Why is Chobe Called '19-24L'?

Why have such an odd number designation for Chobe? Quite simple really. Late last year we decided that all of our bags needed a consistent measurement in the name. We opted for interior useable volume.

The Chobe is two bags in one. A 19L daily workhorse and a 24L traveling phenom. It’s designed so that no matter the configuration, the bag can hold up to a 15” laptop in its own compartment, iPad or Kindle in its own compartment, pens, keys, business cards, documents, gum, coins, phone, water bottle, memory cards, chargers etc. In fact a quick look through my bag and it gets labeled a ‘man purse’ pretty quick.

Two of my favorite friends hanging out in the Salt Lake City airport. The Chobe on the left is in the 24L configuration and the Chobe on the right is in the 19L configuration.

The point is, there are two configurations:

  1. A 19L daily workhorse ready for the day-to-day business and a small camera. The external walls are lightly padded, so a camera can easily slide in and have minimual protection without the insert.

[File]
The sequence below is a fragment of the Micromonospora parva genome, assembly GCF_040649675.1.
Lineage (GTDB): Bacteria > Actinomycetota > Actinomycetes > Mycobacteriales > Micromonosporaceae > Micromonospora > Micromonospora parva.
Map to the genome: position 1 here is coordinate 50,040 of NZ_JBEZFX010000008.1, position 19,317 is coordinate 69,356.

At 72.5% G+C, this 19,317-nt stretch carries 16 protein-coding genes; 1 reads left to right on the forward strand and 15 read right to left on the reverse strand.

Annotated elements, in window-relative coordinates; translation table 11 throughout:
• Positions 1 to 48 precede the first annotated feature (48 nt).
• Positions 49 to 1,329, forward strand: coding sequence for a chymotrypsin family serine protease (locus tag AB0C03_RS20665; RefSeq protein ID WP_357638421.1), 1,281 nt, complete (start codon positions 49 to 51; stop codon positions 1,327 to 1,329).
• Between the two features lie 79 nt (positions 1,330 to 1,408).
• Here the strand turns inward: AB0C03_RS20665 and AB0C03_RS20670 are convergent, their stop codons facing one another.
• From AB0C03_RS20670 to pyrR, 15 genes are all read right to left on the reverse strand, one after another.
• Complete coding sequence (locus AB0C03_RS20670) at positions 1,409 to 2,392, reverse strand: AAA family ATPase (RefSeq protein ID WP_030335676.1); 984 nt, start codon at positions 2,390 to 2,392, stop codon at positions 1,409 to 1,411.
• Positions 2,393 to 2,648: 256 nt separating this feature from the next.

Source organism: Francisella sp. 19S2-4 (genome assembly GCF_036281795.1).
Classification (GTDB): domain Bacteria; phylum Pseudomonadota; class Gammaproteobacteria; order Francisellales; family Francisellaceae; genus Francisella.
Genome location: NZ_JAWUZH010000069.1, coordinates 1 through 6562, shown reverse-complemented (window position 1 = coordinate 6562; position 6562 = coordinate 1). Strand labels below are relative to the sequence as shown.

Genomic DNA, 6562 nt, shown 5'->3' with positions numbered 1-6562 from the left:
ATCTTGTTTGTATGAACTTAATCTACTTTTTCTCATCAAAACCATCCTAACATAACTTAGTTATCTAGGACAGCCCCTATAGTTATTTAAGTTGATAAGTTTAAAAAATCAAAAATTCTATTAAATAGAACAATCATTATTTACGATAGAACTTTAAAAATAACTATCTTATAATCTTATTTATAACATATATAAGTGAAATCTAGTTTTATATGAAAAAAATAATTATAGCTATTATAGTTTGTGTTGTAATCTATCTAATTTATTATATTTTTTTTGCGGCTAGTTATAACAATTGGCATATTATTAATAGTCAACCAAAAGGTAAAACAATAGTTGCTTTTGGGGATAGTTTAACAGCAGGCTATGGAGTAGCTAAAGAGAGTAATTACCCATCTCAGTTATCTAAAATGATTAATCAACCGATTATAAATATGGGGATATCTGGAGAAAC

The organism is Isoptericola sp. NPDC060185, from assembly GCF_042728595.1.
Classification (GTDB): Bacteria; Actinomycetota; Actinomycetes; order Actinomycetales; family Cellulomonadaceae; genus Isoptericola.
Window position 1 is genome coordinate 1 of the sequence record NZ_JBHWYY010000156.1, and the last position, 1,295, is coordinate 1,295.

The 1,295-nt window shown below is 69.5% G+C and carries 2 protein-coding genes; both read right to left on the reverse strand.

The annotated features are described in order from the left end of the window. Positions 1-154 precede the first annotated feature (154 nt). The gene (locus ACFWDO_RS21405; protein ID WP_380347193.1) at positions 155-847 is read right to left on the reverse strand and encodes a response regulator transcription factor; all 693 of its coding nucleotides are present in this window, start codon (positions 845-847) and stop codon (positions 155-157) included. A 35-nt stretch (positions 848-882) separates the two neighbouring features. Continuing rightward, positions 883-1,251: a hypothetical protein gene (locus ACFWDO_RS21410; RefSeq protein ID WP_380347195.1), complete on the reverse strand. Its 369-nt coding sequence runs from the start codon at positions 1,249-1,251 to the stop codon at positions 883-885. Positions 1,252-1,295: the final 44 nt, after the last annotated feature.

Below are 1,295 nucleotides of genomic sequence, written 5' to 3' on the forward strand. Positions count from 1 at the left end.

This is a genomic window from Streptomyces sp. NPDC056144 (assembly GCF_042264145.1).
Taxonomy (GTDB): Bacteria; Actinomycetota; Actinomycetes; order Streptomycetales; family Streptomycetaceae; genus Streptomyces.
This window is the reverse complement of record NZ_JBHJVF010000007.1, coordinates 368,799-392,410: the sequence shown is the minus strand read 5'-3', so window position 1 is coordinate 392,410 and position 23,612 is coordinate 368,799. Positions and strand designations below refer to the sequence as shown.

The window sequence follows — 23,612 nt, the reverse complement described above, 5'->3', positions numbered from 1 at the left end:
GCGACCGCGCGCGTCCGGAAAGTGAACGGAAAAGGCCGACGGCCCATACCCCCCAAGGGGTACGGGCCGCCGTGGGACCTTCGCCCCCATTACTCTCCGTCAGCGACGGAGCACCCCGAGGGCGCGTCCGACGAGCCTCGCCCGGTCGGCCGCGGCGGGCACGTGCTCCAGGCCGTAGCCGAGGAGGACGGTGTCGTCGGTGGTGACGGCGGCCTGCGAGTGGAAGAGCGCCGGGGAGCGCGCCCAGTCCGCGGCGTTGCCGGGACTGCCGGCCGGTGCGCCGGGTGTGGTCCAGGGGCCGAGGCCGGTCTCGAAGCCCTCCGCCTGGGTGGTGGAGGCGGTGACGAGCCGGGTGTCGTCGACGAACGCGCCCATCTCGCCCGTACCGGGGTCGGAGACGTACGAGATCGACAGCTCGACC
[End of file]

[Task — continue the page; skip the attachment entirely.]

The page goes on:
2. A 24L traveling phenom with enough room for all of the above plus pro-size DSLRs with L-brackets, a variety of lenses, extra set of clothes and anything else that is needed. This larger size is also great when the other bags, like a Kiboko 30L, end up getting overloaded and the fine airline agents decide to throw some rules around. Simply slide some gear from one bag to another. No biggie.

So, Chobe is the 19-24L because it quite simply adapts from 19L to 24L with the flick of a zipper.The only challenge is deciding what not to take, because with the Chobe - you can always make more room.

Every Good Superhero Has a Sidekick: Gura Gear Kiboko 30L and Chobe.

As many of you know, in addition to working with Gura Gear, Andy Biggs travels quite a bit for his photographic safari and workshop business. Most of his travels tend to be to far away places, so who better to explain why the Chobe was created. Andy settled down for about 15 minutes in between trips to share his perspective on travel and the reason we developed Chobe to be the ultimate sidekick to the Kiboko.